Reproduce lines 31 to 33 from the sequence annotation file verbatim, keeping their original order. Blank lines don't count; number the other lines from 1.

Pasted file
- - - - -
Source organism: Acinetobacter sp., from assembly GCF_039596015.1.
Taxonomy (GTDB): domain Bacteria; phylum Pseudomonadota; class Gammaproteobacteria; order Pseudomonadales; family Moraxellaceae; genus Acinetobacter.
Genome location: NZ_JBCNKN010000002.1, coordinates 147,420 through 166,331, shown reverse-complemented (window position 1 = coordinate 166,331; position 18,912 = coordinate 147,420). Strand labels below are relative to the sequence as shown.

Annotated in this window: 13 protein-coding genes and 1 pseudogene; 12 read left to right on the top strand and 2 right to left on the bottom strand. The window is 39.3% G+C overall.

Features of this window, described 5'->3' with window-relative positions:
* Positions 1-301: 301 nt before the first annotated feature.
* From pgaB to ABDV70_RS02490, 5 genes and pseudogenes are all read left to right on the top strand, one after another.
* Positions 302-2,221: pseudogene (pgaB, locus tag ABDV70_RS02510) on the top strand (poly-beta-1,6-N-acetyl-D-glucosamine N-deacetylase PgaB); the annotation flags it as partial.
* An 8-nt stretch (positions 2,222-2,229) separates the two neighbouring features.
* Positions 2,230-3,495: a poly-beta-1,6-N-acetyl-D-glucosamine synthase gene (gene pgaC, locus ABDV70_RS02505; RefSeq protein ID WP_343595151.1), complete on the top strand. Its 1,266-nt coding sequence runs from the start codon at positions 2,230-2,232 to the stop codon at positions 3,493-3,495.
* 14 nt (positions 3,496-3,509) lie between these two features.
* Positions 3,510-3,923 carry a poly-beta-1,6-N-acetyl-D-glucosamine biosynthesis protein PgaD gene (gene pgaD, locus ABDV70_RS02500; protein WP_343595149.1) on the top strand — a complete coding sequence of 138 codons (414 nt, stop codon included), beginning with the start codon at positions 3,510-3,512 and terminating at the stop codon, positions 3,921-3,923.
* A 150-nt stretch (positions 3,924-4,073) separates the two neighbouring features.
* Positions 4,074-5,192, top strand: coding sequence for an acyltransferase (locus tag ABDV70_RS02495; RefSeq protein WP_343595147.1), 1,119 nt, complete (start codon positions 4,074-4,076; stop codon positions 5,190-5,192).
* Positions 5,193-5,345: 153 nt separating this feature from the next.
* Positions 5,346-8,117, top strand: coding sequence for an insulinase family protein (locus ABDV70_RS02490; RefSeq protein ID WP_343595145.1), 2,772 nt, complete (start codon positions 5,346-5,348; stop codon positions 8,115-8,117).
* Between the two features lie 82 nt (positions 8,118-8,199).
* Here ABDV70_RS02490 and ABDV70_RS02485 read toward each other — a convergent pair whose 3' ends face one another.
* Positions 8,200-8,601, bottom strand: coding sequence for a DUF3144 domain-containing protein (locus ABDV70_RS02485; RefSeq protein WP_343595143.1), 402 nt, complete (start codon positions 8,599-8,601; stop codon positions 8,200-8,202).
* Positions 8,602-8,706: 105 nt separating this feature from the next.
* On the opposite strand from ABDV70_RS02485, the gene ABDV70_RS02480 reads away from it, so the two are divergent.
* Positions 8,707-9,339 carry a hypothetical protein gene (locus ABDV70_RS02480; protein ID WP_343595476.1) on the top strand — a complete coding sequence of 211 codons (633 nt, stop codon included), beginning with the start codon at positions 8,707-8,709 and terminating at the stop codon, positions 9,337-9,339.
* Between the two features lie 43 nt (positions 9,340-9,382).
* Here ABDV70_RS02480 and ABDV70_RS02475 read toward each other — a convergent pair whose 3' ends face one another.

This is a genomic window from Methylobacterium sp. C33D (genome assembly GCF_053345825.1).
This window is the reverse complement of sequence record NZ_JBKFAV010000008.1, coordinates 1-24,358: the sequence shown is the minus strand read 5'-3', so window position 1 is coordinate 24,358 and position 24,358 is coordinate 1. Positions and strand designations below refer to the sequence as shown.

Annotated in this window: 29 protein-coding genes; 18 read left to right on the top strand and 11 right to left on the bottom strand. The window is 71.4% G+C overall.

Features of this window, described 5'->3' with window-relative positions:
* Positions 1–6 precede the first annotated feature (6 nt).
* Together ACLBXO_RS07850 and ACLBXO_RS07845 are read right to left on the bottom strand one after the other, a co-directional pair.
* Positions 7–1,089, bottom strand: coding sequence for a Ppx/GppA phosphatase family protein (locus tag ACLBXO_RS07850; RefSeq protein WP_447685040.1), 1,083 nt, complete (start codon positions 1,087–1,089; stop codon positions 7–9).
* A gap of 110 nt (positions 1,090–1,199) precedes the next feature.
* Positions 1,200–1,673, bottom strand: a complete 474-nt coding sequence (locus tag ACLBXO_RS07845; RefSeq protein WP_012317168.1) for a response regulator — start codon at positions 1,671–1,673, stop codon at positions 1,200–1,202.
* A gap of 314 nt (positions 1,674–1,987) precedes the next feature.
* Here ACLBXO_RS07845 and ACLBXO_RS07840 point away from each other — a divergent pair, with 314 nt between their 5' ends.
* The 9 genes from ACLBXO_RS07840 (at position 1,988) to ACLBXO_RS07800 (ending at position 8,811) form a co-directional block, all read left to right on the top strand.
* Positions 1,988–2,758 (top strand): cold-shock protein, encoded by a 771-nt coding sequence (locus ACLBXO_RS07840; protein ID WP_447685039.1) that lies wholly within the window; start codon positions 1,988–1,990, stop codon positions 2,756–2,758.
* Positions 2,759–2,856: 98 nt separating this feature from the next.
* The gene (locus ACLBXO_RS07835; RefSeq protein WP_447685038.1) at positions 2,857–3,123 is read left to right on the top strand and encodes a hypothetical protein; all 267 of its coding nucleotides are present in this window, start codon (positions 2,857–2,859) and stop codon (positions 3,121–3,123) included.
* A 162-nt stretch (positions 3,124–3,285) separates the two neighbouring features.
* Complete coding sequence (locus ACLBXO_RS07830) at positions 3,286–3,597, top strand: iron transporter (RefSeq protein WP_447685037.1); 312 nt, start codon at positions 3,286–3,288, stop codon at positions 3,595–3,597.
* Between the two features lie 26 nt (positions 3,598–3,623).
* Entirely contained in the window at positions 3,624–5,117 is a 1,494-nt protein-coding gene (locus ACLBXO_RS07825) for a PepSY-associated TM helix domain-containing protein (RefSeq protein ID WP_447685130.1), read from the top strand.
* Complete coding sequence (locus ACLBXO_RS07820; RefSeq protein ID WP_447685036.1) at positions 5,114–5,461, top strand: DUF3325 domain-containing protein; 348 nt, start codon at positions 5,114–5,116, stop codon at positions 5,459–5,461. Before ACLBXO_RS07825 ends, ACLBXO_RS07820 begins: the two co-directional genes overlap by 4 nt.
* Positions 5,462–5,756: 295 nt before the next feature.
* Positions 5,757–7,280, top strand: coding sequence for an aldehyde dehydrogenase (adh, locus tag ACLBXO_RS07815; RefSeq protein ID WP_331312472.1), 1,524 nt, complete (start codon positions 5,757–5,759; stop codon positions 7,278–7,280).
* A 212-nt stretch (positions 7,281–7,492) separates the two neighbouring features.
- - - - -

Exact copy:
* Positions 7–1,089, bottom strand: coding sequence for a Ppx/GppA phosphatase family protein (locus tag ACLBXO_RS07850; RefSeq protein WP_447685040.1), 1,083 nt, complete (start codon positions 1,087–1,089; stop codon positions 7–9).
* A gap of 110 nt (positions 1,090–1,199) precedes the next feature.
* Positions 1,200–1,673, bottom strand: a complete 474-nt coding sequence (locus tag ACLBXO_RS07845; RefSeq protein WP_012317168.1) for a response regulator — start codon at positions 1,671–1,673, stop codon at positions 1,200–1,202.